London/Melbourne: Gold swung between gains and losses in London as investors weighed stronger physical demand against better-than-expected US jobs data that increased speculation the Federal Reserve will slow stimulus.

The metal fell a record 23% in the second quarter, reaching $1,180.50 an ounce on 28 June, the lowest since 3 August 2010. The dollar was little changed against six major currencies after reaching the highest level since July 2010. The drop in gold prices has increased physical demand, analysts at Edelweiss Comtrade Ltd said in a report on Monday.

Bullion slipped 27% this year, wiping $62.5 billion from the value of gold-backed exchange-traded product holdings, after some investors lost faith in the metal as a store of value as Fed chairman Ben Bernanke said the central bank may slow asset purchases this year. Data released last week showed US employers added more jobs in June than economists estimated. Minutes of the Fed’s meeting last month are due on 10 July.

“The moderate improvement in the jobs market that should lead to quantitative-easing tapering remains on track," Jonathan Butler, a precious metals strategist at Mitsubishi Corp. International (Europe) Plc in London, wrote in a report on Monday. “The depth of the selling seen already may mean there is a short-term rally as physical buying and short covering emerges once again.

Gold price

Gold for immediate delivery rose 0.3% to $1,226.44 an ounce by 9.41am in London. It gained and declined as much as 0.6% earlier on Monday. Prices fell 0.9% last week. Bullion for August delivery climbed 1% to $1,224.60 on the Comex in New York. Futures trading volume was 18% above the average in the past 100 days for this time of day, according to data compiled by Bloomberg.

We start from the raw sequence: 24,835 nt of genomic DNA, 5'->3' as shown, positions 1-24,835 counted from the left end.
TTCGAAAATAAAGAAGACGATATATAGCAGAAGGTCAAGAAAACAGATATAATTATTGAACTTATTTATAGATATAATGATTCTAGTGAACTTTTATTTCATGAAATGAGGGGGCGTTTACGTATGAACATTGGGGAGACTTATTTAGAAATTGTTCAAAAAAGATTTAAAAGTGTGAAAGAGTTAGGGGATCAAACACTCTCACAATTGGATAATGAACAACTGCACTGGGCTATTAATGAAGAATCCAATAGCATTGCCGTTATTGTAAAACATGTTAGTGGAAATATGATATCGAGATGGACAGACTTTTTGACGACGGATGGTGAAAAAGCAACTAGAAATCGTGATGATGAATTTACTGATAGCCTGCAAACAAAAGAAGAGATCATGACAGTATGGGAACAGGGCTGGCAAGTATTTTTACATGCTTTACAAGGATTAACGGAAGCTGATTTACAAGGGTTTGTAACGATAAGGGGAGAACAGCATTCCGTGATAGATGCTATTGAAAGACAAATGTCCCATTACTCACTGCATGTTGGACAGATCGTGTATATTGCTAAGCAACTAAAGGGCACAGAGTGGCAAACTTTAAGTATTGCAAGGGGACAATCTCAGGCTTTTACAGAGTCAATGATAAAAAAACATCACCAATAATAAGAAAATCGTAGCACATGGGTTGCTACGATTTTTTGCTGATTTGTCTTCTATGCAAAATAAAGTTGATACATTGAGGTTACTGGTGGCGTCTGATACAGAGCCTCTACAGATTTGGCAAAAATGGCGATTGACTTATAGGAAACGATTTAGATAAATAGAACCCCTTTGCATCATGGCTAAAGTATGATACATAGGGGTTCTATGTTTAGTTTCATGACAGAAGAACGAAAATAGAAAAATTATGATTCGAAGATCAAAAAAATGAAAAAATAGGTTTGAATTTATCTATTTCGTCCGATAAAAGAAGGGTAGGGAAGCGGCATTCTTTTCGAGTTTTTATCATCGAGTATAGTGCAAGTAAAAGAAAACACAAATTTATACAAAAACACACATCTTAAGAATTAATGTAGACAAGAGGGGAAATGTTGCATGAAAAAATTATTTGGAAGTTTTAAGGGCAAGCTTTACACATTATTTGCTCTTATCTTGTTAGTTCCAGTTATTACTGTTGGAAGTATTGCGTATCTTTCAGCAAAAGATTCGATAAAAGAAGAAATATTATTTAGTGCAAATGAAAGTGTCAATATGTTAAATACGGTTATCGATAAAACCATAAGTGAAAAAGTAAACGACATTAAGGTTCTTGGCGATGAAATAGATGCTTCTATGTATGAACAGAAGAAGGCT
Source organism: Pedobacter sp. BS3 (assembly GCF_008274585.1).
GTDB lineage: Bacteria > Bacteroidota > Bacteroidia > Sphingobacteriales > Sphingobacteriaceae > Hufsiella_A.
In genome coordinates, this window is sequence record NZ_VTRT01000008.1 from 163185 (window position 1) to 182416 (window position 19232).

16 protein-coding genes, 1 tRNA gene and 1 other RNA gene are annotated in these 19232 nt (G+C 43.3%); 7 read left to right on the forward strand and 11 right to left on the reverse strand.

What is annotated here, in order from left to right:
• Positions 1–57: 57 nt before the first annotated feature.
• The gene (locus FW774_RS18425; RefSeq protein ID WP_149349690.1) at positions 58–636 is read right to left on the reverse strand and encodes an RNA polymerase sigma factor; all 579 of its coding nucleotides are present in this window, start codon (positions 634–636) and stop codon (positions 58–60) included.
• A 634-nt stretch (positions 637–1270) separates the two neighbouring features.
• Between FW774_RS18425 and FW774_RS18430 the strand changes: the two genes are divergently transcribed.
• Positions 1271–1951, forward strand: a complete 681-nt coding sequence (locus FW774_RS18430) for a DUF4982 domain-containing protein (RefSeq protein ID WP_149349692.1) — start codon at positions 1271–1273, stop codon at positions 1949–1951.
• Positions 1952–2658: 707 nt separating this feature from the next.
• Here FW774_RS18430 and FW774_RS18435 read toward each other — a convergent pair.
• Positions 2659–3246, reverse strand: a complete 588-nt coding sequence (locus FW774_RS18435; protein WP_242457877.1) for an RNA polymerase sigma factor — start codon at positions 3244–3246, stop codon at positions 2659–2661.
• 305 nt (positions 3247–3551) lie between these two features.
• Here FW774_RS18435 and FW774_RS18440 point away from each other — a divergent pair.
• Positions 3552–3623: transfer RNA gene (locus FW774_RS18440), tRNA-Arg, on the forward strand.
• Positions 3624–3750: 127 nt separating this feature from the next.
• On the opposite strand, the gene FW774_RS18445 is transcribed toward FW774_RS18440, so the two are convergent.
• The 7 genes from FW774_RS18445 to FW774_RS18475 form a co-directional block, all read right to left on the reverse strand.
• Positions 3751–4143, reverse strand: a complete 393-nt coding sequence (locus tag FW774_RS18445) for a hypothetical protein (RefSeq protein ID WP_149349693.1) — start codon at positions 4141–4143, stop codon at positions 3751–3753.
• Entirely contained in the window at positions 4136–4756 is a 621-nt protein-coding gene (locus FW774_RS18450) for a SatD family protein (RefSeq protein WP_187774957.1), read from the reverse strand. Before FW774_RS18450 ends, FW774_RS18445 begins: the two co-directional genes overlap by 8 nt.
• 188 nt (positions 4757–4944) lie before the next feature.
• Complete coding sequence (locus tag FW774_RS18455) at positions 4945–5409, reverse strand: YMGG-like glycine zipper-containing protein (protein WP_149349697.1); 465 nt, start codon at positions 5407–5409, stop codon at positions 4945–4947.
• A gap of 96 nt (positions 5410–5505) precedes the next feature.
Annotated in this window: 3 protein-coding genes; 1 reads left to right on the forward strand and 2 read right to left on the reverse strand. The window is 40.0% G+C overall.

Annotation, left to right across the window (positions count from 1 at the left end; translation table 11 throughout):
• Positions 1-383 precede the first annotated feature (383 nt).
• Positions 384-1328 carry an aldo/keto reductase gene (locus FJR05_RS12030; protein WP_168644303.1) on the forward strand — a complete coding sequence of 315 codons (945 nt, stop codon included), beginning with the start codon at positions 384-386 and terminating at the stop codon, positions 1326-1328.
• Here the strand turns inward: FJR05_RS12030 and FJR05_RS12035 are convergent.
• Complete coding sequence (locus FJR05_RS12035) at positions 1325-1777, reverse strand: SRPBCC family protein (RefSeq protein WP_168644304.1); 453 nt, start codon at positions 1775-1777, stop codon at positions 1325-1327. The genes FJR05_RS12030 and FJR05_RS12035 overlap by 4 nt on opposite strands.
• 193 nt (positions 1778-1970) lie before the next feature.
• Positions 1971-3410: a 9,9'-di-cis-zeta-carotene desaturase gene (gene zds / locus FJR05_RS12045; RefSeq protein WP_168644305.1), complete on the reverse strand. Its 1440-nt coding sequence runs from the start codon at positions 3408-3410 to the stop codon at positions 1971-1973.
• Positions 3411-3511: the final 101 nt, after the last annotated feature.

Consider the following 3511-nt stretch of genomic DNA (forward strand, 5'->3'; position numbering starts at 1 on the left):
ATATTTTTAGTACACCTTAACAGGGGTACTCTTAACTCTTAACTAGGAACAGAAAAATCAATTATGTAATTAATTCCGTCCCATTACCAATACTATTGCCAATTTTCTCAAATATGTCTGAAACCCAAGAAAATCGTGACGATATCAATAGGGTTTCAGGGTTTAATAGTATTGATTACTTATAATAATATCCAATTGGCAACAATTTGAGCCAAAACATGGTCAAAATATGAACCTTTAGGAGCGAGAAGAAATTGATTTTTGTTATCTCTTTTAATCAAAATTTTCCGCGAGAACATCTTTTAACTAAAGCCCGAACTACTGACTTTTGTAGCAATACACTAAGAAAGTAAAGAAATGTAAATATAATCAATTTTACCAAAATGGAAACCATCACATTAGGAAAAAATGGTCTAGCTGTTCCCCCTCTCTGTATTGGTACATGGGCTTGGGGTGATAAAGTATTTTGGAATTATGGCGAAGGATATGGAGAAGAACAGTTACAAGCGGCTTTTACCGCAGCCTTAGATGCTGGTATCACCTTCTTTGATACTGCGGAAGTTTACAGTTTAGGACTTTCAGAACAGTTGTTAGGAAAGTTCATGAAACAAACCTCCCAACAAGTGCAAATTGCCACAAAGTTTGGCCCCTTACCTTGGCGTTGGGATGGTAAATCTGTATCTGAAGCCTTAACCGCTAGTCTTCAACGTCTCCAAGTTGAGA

Gold as much as doubled from 2008 to a record $1,921.15 in September 2011 as the US central bank led nations in cutting interest rates and buying debt. Gold ETP holdings were at 2,009.6 tonnes on 5 July, the lowest since May 2010, data compiled by Bloomberg show. “The medium-term outlook is poor until jewellery demand rises sufficiently to offset investor fatigue," Macquarie Group Ltd said in a report on Monday.

The Fed is buying $85 billion of treasuries and mortgage bonds each month. Bernanke said on 19 June the central bank may reduce its bond-buying programme this year and end it in mid-2014 if growth meets policy makers’ estimates.

“We assume they’ll continue to follow on the same trajectory at looking at potentially limiting stimulus," said David Lennox, a resource analyst at Fat Prophets in Sydney. “I don’t think he’ll change his rhetoric," he said, referring to the Fed chairman.

Silver for immediate delivery added 0.2% to $18.9585 an ounce in London. It dropped 3.8% last week and is the worst performer in the Standard and Poor’s GSCI gauge of 24 commodities this year. Platinum rose 0.8% to $1,336.25 an ounce in London. Palladium was little changed at $683.03 ounce. Bloomberg